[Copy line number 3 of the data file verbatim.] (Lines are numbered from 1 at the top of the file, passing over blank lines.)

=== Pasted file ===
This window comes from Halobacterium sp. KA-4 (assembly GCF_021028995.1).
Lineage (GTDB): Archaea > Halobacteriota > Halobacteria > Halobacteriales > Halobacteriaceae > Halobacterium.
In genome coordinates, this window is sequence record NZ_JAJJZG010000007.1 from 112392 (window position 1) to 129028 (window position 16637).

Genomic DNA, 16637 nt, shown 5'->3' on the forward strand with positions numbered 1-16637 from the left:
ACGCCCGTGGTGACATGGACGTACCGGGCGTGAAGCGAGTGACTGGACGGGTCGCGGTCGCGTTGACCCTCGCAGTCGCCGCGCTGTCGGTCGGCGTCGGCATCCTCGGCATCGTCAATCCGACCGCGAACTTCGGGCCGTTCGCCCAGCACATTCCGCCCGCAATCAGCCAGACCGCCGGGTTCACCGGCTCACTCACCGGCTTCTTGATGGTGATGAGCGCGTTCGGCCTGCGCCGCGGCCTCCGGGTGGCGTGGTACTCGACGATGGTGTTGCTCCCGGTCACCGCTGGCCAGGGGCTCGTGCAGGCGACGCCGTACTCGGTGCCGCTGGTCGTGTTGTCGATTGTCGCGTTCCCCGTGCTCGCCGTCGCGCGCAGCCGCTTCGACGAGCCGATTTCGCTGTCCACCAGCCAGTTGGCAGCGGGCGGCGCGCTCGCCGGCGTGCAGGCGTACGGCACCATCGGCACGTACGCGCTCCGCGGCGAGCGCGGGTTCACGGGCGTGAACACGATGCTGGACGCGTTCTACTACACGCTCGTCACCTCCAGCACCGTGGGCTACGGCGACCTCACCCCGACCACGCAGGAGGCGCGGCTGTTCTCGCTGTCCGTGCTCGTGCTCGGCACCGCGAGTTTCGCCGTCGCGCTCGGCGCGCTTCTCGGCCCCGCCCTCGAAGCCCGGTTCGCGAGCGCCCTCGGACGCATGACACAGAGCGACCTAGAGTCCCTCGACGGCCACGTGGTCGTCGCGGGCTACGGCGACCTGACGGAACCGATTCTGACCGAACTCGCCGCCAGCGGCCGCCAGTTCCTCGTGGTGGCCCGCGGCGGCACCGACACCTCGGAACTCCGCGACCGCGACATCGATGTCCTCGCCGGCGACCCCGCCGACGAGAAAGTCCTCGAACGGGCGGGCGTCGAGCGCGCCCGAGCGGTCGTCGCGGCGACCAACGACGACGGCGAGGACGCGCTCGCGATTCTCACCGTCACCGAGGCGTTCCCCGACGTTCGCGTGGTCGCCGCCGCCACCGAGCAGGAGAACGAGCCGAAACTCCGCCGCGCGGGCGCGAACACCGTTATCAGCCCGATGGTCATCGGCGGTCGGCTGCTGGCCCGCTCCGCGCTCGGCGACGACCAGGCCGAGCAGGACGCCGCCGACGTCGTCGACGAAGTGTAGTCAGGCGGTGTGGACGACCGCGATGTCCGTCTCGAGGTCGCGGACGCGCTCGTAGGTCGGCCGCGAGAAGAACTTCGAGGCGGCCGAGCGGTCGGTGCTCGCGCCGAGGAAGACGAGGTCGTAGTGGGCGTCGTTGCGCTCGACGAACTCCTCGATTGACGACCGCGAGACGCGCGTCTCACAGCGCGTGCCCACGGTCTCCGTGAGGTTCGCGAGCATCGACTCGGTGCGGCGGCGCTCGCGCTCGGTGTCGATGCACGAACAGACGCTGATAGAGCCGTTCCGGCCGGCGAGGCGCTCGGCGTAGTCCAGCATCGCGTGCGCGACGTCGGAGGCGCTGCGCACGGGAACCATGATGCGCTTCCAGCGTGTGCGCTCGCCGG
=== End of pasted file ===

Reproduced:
In genome coordinates, this window is sequence record NZ_JAJJZG010000007.1 from 112392 (window position 1) to 129028 (window position 16637).